The strong natural antibacterial properties of the honey are a result of its hydrogen peroxide content, acidic pH and low moisture content. When glucose from cherry blossom nectar interacts with a special enzyme from honey bees called glucose oxidase, hydrogen peroxide forms. Hydrogen peroxide is a potent antimicrobial agent responsible for the antibacterial effect of all honey varieties except for manuka honey. It is known to both inhibit and destroy bacteria.
The acidic pH of the honey also plays an important role in this respect because bacteria do not generally thrive in an acidic environment, hence the reason why honey yields great results when used to combat acne, relieve sore throat and other respiratory tract infections or help wounds heal faster. The low moisture content contributes to inhibiting growth of pathogenic bacteria, further enhancing the properties of the honey.
2) Tonic, energizing effect
Cherry blossom honey is made of natural sugars mostly (about 36.5% fructose and 33.5% glucose). And, of course, sugar gives you instant energy. But it’s actually a far better choice than refined sugar or artificial sweeteners because of its natural composition. Moreover, the variety contains essential nutrients (particularly dietary minerals) and enzymes (as well as pollen and propolis in the raw, unfiltered types), all of which contribute more or less directly to a revitalizing, energizing effect.
3) Good for use in respiratory infections
Raw, unprocessed, unfiltered cherry blossom honey contains pollen and propolis, two natural compounds with immune-boosting effects, as well as a significant hydrogen peroxide content, a compound known to exert a potent antibacterial effect. These elements are what make the honey good for improving the evolution of respiratory tract infections because they both suppress bacterial growth and destroy certain pathogenic bacteria.
When eaten or taken in tea, the honey comes into direct contact with the throat lining where pathogens may reside and helps prevent a bacterial infection from advancing. This is why taking honey when you have a cold helps reduce throat soreness, relieves cough (at least to a certain extent), stimulates appetite and so on. Moreover, because of its energizing action and content of propolis and pollen, it encourages recovery following a period of poor immunity, contributing to strengthening the immune system function.
4) Gentle on the stomach with a reparative action
The raw, unprocessed, unheated and undiluted honey is gentle on the stomach, provided it is consumed in small amounts. Its moderately viscous consistency helps it form a sort of protective layer over damaged mucous membranes, allowing them to heal.
In cases of gastritis, it is recommended to take one tablespoon of a honey of your choice on an empty stomach in the morning and avoid eating or drinking anything for up to an hour. The honey has to be high-quality and raw, unprocessed and unheated to produce any beneficial effect.
Nevertheless, eating honey alone will not treat your gastritis. All sufferers need to commit to making serious and more ample dietary changes to heal their gastritis completely and improve their stomach health in the long run. See what foods to eat and to avoid for gastritis.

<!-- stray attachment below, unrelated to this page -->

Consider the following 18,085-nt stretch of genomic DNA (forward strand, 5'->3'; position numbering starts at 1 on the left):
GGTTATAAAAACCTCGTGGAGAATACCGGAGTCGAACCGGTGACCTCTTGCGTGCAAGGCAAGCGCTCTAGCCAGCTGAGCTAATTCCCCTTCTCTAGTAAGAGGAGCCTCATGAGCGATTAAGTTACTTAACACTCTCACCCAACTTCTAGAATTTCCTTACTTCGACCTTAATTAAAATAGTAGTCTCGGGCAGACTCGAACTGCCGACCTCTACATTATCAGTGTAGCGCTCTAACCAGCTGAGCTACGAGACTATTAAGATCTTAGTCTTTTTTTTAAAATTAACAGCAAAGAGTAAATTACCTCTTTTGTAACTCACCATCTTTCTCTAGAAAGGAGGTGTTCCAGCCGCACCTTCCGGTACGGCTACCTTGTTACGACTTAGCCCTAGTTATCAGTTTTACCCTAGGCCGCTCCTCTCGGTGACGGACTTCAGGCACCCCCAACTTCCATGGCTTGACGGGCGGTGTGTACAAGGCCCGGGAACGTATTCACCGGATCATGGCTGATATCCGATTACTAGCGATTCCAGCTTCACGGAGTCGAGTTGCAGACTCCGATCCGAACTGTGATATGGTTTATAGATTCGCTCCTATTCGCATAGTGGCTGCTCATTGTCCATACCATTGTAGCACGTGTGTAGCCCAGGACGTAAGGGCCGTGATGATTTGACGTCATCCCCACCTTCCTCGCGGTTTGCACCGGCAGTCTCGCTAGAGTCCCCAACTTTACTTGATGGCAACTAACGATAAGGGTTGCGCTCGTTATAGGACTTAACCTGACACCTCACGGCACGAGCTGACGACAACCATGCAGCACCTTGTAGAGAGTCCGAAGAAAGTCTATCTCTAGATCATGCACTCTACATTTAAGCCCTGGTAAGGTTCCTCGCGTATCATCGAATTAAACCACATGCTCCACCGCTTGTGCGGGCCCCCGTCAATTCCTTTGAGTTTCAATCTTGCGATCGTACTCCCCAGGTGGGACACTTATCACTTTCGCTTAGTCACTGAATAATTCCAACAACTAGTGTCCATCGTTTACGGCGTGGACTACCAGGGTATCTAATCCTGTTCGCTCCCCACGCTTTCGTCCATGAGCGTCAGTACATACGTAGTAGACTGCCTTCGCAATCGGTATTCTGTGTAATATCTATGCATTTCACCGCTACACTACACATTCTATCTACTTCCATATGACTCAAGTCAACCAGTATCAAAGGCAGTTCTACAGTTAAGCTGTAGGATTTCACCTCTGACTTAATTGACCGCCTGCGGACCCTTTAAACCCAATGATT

5) Encourages faster wound healing
Since the beginning of time honey has been used as a natural dressing for wounds and even today it proves effective in cases when even antibiotics fail. Research confirms the wound healing effects of raw honey and reveals its success is a result of a strong anti-inflammatory and antibacterial action (Honey: A Biologic Wound Dressing).
Currently, different varieties of honey are used to make sterile wound dressings that can promote faster healing of open wounds, with the added benefit of also providing mildly analgesic properties that help with pain management.
However, it is important to first address a doctor if you have an open wound or wound that does not seem to heal at all. Just because raw honey can help with wound healing, that doesn’t mean you can just slather it on your wound without seeing a doctor at all. You have to consider the possibility you might need antibiotics to prevent an infection from spreading to your blood or that the wound is not just a wound but a more complex medical condition that requires appropriate medical care.
6) Rich source of antioxidants
Research shows cherry blossom honey contains potent antioxidants such as quercetin, kaempferol, luteolin, galangin, naringenin etc. (Analysis of flavonoids in honey by HPLC coupled with coulometric electrode array detection and electrospray ionization mass spectrometry). Overall, flavonoids are the most prominent antioxidant compounds in the variety
Antioxidants protect against cell damage caused by harmful reactive oxygen molecules called free radicals. They actually prevent excessive damage to cells and related inflammation, discouraging the development of chronic disease (cancer, diabetes, heart disease and so on) and premature aging.
7) Detoxifying and diuretic action
Cherries are known for their purifying effect and it has been suggested that the honey made from cherry blossom nectar may share the same properties as the fruit. However, it is important to understand that just eating the fruit or the honey will not turn around years of poor dietary and lifestyle habits, nor will it magically rejuvenate the liver and kidneys which are the main detoxifying organs.
Detoxification means eating and living clean so that we do not put strain on our health in any way and thus allow our body to work as it’s supposed to. It doesn’t mean that a certain food will purge us of toxins, but rather help our liver and kidneys do their job optimally.
8) Benefits for the skin
Honey in general is used extensively for skin care. The light-colored cherry blossom honey can be used as a face mask for dull skin because of its illuminating effect, making skin look radiant and fresh. Cherry blossom is also a good natural remedy for uneven skin tone and regular use can help with spots caused by acne and hyperpigmentation.
In my experience, cherry blossom honey is also a great natural remedy for oily skin – it helps clear excess sebum, but at the same time exerts a gentle action that does not put the sebaceous glands in overdrive, resulting in overproduction of oils.
Because of its gentle tightening effect, it makes skin look younger, improving the appearance of fine lines, wrinkles and even saggy skin. Cherry blossom honey also makes an effective natural pore cleansing mask, helping unclog pores and clear dirt which helps prevent acne breakouts. Its antibacterial action further contributes to acne management, but not cystic or other forms of hormonal acne.